“Some of the early research shows that individuals like this actually can become really good entrepreneurs,” said Corbett, the Paul T. Babson Distinguished Professor of Entrepreneurial Studies at Babson College.
Individuals with neurodevelopmental conditions, such as attention deficit hyperactivity disorder (ADHD), autism, and dyslexia, often require special academic programs or personalized assistance tailored for neurodiverse learners.
Motivated by a desire to give back, Corbett volunteered his time and energy in October to address students at Landmark College, a private institution for undergraduates who learn differently.
“He established a really nice rapport with the students,” Tamara Stenn, faculty advisor for the Landmark Entrepreneurship Accelerator Program (LEAP), said of Corbett’s interactions at Landmark’s campus in Putney, Vermont. “In fact, even afterwards, they were so excited about having met him, and they loved how he connected with them.”
Stenn invited Corbett to Landmark’s fourth annual Entrepreneurship Day to address students with learning and attention issues.
“It was humbling in many ways to work with these students. It was eye-opening,” Corbett said. “Folks like this that learn in a different way can be entrepreneurs and can be really good entrepreneurs. So, I feel like it’s Babson’s duty to be out there and help, so when Tamara asked for help, I was happy to go and do it.”
Connected through the Academy of Management, a professional association for management and organization scholars, Corbett and Stenn became acquainted less than two years ago as fellow researchers. More recently, Stenn submitted content for a scholarly book that Corbett is editing.
Sharing a common bond as researchers and professors of entrepreneurship, Stenn thought her students could benefit from Corbett’s hands-on expertise.
“Taking time off from his sabbatical to come and spend the day with us was really great,” she said of Corbett. “He came early and saw our small Idea Lab. We’re a campus of 400 students, so we don’t have a giant shared maker space like Babson.”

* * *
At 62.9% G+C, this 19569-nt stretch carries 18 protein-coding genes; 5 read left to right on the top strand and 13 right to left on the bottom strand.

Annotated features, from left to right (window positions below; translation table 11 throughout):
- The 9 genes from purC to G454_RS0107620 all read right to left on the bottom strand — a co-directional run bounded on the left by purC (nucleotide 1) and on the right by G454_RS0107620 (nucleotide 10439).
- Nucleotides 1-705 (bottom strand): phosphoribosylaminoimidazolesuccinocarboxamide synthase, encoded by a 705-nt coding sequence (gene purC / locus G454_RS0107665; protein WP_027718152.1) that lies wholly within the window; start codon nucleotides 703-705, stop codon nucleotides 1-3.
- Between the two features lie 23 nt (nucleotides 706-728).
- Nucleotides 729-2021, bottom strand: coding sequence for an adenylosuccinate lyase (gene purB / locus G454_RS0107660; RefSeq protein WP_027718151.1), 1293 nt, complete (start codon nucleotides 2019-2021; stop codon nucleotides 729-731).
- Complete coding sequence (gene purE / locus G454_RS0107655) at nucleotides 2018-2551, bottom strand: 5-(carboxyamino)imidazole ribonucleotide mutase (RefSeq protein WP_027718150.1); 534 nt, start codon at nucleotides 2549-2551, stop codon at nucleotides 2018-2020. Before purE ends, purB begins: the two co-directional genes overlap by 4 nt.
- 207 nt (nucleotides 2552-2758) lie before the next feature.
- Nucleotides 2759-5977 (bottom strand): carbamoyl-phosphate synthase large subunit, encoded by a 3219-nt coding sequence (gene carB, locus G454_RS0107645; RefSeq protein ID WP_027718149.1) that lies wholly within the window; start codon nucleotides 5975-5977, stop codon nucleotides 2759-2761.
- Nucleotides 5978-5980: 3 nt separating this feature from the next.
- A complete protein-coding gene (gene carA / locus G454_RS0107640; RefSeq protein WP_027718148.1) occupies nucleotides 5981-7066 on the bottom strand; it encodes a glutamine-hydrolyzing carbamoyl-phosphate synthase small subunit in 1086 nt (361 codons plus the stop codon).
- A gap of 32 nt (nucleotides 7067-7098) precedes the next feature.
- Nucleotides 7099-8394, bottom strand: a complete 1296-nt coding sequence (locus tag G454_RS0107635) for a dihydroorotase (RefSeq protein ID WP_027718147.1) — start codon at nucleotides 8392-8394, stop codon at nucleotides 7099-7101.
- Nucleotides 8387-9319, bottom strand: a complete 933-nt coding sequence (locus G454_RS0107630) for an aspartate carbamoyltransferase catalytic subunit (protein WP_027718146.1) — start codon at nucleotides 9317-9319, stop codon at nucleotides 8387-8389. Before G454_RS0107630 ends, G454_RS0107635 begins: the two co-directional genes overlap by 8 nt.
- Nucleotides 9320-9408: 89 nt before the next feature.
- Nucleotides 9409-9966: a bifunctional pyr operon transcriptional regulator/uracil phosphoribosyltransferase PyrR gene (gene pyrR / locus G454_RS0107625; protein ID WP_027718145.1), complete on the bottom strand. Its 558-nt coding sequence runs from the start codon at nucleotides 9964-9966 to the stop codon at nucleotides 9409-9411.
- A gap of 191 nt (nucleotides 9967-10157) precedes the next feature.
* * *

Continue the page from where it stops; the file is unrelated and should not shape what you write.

Landmark may not have a 9,800-square-foot maker space like Babson’s Weissman Foundry, but Stenn said Landmark has entrepreneurship students who value entrepreneurial leadership.
“Letting my students get out and interact more professionally with other entrepreneurs, they love it,” Stenn said of her students. “We enjoy collaborating.”
“The way we teach at Babson and what we do—experiencing it real, practical, hands-on—works very well for this group, as well.”
Babson College Professor Andrew Corbett
Addressing a group of about 20 Landmark students outdoors and using colorful graphics, lots of movement, and eye contact, Corbett told the students to brainstorm a pie-in-the-sky business concept and develop the idea into a feasible venture.
For the most part, though, Corbett used the same experiential approach to teaching that he uses at Babson while with the Landmark students. “This is inclusion,” Corbett said. “What’s interesting about that is I had to make some differences in how I approached it and engaged them—I had to be loud—but the experiential learning is, for most of those students there, the best way for them to engage. That’s what we do at Babson.
“The way we teach at Babson and what we do—experiencing it real, practical, hands-on—works very well for this group, as well,” Corbett added. “So, I didn’t have to change a whole lot from that perspective.”
Beginning his day early, Corbett drove to Landmark’s campus and spent about seven hours interacting with the students before returning home. He described the full-day experience as rewarding.
“It was a pleasure for me to go up there,” he said of Landmark’s fourth annual Entrepreneurship Day event, which incorporated a theme around solar energy panels this year. “I really had a lot of fun, too. It was a great day.”
Stenn echoed those sentiments and thanked Corbett for providing a true Babson College experience to the Landmark campus. “We had a wonderful day together,” she said. “I’m glad that we now have an ally.”
Among the students Corbett interacted with that day included Sillars, the entrepreneur who started Luke’s Bees. Corbett described Sillars as a role model to others who learn differently.
“In many ways, he was like our Babson students,” Corbett said of Sillars, an entrepreneurship student at Landmark. “He is beekeeping, making honey, repackaging it in the regional area, selling the honey through stores, and making other things out of the honey as well. … It’s really great.”
Reflecting real-world entrepreneurial experience to help students generate ideas for a startup—that’s the Babson way. “This is what we teach at Babson,” Corbett said. “We believe in the methodology of Entrepreneurial Thought & Action®, and we believe that, if you want to be, we can help you discover how you can become an entrepreneur.”
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